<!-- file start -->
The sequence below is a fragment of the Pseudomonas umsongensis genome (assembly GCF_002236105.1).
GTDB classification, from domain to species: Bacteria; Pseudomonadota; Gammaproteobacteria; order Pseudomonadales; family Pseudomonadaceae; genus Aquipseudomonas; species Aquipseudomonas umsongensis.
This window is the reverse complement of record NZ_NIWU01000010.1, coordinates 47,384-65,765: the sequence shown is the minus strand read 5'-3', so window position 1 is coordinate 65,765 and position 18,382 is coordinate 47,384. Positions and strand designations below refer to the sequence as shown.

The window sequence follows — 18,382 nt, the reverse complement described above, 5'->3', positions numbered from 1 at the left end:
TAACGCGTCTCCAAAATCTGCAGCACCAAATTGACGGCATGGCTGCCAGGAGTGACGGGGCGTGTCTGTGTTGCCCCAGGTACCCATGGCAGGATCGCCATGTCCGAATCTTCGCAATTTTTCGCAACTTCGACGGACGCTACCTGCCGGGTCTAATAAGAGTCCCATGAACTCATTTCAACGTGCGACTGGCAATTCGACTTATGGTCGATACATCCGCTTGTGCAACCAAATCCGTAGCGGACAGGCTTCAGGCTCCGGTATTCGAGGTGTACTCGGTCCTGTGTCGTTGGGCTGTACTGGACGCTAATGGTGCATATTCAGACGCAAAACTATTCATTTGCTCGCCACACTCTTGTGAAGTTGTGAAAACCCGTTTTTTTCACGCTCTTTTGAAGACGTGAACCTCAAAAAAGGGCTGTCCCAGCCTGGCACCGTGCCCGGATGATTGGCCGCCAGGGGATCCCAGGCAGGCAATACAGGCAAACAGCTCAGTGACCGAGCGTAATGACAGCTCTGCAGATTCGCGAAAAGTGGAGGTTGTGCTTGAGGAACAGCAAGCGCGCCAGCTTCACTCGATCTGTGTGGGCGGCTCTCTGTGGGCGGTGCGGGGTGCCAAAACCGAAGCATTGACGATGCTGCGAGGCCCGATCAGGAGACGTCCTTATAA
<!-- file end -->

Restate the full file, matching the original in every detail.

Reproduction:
The sequence below is a fragment of the Pseudomonas umsongensis genome (assembly GCF_002236105.1).
GTDB classification, from domain to species: Bacteria; Pseudomonadota; Gammaproteobacteria; order Pseudomonadales; family Pseudomonadaceae; genus Aquipseudomonas; species Aquipseudomonas umsongensis.
This window is the reverse complement of record NZ_NIWU01000010.1, coordinates 47,384-65,765: the sequence shown is the minus strand read 5'-3', so window position 1 is coordinate 65,765 and position 18,382 is coordinate 47,384. Positions and strand designations below refer to the sequence as shown.

The window sequence follows — 18,382 nt, the reverse complement described above, 5'->3', positions numbered from 1 at the left end:
TAACGCGTCTCCAAAATCTGCAGCACCAAATTGACGGCATGGCTGCCAGGAGTGACGGGGCGTGTCTGTGTTGCCCCAGGTACCCATGGCAGGATCGCCATGTCCGAATCTTCGCAATTTTTCGCAACTTCGACGGACGCTACCTGCCGGGTCTAATAAGAGTCCCATGAACTCATTTCAACGTGCGACTGGCAATTCGACTTATGGTCGATACATCCGCTTGTGCAACCAAATCCGTAGCGGACAGGCTTCAGGCTCCGGTATTCGAGGTGTACTCGGTCCTGTGTCGTTGGGCTGTACTGGACGCTAATGGTGCATATTCAGACGCAAAACTATTCATTTGCTCGCCACACTCTTGTGAAGTTGTGAAAACCCGTTTTTTTCACGCTCTTTTGAAGACGTGAACCTCAAAAAAGGGCTGTCCCAGCCTGGCACCGTGCCCGGATGATTGGCCGCCAGGGGATCCCAGGCAGGCAATACAGGCAAACAGCTCAGTGACCGAGCGTAATGACAGCTCTGCAGATTCGCGAAAAGTGGAGGTTGTGCTTGAGGAACAGCAAGCGCGCCAGCTTCACTCGATCTGTGTGGGCGGCTCTCTGTGGGCGGTGCGGGGTGCCAAAACCGAAGCATTGACGATGCTGCGAGGCCCGATCAGGAGACGTCCTTATAA